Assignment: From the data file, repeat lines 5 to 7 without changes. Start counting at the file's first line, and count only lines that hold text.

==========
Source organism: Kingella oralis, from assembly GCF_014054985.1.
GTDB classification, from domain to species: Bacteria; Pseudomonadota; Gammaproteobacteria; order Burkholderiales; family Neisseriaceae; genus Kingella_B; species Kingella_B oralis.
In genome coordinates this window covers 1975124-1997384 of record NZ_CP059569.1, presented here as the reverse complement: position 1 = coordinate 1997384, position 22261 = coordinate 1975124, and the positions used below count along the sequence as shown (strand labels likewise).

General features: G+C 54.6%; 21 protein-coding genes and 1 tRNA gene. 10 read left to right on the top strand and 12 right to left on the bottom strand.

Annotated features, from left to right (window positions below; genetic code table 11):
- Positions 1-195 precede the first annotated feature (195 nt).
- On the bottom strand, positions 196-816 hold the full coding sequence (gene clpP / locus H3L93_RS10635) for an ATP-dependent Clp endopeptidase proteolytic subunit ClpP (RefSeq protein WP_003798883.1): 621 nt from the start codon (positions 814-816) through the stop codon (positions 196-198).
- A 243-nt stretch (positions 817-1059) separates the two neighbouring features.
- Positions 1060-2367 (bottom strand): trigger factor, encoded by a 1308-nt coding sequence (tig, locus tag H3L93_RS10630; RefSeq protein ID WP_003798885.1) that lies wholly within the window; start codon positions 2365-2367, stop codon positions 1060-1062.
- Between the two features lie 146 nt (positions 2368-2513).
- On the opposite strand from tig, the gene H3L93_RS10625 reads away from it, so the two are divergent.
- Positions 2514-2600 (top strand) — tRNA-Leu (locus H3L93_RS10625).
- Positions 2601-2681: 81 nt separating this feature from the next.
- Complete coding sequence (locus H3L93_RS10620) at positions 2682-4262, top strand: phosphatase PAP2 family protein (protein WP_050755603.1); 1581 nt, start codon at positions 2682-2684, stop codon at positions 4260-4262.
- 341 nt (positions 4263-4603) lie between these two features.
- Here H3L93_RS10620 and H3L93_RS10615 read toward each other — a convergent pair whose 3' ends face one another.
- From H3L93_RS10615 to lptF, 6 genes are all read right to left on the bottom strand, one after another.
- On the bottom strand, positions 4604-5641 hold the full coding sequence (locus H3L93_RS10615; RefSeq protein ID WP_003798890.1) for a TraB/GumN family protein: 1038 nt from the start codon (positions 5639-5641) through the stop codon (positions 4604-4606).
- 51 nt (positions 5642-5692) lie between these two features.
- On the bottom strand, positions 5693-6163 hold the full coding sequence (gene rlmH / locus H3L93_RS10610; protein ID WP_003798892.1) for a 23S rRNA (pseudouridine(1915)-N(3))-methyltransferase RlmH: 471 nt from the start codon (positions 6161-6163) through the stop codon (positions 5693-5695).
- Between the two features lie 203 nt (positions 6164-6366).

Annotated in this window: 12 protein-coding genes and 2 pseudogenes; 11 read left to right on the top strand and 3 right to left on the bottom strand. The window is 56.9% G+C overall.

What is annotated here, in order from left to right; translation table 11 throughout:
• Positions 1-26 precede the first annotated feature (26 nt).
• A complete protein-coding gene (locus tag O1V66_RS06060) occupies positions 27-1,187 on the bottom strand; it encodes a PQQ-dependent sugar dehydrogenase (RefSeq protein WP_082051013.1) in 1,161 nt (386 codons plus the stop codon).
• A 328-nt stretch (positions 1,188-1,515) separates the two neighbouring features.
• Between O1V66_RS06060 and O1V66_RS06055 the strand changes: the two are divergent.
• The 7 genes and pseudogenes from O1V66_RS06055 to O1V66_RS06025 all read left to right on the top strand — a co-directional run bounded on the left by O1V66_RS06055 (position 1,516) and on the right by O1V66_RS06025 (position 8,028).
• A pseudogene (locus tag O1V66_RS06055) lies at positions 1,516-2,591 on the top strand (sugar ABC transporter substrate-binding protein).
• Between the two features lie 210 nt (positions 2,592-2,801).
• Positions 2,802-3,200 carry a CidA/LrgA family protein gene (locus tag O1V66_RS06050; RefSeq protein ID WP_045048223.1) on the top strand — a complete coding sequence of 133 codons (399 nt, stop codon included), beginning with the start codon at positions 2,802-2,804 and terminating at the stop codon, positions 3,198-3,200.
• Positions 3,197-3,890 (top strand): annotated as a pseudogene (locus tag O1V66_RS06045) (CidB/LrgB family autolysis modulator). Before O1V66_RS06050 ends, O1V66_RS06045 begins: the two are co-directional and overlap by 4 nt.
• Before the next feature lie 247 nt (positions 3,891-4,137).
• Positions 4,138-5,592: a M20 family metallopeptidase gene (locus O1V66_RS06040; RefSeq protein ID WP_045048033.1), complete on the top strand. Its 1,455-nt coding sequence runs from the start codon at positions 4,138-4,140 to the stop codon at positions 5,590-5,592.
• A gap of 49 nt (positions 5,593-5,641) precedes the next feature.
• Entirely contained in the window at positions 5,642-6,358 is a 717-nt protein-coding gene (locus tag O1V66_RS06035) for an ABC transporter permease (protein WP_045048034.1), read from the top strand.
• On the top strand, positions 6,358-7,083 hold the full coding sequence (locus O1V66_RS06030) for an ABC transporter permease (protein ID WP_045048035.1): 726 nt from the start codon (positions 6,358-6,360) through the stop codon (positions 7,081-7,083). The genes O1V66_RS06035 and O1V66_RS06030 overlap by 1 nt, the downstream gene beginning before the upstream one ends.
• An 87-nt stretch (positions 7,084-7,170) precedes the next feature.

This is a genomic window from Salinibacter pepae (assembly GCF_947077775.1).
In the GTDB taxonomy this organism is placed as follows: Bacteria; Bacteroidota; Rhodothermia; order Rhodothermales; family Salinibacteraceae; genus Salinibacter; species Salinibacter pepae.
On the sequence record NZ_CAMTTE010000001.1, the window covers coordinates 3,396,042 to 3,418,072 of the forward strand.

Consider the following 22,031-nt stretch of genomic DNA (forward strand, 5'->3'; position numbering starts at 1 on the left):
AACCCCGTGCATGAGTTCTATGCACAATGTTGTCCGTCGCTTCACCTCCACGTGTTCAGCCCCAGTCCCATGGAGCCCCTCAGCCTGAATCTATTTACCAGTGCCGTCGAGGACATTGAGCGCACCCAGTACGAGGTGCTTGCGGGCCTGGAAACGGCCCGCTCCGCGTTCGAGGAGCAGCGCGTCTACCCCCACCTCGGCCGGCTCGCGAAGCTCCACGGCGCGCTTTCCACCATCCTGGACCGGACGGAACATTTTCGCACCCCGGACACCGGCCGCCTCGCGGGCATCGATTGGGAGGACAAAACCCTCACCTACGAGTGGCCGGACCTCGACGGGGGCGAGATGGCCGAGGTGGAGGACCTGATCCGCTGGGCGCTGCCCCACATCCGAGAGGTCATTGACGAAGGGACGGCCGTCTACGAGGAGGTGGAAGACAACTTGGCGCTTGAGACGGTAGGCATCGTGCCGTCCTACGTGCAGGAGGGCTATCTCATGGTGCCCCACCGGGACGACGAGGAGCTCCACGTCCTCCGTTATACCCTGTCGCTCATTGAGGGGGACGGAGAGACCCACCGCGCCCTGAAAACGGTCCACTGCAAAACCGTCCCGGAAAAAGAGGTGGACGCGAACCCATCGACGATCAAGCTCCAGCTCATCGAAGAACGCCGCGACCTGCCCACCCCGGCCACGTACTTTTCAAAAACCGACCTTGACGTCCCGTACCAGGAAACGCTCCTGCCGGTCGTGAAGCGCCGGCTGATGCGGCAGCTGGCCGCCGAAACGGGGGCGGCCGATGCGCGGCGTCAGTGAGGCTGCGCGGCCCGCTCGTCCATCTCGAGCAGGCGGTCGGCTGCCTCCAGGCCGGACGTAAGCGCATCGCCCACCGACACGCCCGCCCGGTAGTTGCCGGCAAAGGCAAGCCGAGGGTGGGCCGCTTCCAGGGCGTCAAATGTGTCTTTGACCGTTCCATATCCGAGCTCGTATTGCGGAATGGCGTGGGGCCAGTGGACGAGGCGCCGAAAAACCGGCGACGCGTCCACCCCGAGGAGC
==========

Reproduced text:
Annotated features, from left to right (window positions below; genetic code table 11):
- Positions 1-195 precede the first annotated feature (195 nt).
- On the bottom strand, positions 196-816 hold the full coding sequence (gene clpP / locus H3L93_RS10635) for an ATP-dependent Clp endopeptidase proteolytic subunit ClpP (RefSeq protein WP_003798883.1): 621 nt from the start codon (positions 814-816) through the stop codon (positions 196-198).